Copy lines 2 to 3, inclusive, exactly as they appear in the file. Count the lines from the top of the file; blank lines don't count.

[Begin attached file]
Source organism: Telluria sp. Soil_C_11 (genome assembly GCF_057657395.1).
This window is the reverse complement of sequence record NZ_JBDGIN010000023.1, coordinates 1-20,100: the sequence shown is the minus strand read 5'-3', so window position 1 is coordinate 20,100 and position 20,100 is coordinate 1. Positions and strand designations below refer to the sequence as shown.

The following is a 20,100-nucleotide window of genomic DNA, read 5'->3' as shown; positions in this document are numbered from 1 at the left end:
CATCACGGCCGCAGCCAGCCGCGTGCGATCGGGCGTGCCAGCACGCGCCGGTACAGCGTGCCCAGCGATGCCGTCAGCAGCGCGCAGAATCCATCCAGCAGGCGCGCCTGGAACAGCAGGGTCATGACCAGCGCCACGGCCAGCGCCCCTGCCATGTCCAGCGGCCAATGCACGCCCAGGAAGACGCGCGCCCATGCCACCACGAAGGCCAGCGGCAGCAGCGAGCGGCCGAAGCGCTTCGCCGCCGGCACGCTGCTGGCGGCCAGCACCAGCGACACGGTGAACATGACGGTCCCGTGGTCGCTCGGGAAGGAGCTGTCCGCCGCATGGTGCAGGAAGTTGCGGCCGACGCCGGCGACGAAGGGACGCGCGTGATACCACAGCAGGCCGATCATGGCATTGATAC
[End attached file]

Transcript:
This window is the reverse complement of sequence record NZ_JBDGIN010000023.1, coordinates 1-20,100: the sequence shown is the minus strand read 5'-3', so window position 1 is coordinate 20,100 and position 20,100 is coordinate 1. Positions and strand designations below refer to the sequence as shown.

The following is a 20,100-nucleotide window of genomic DNA, read 5'->3' as shown; positions in this document are numbered from 1 at the left end: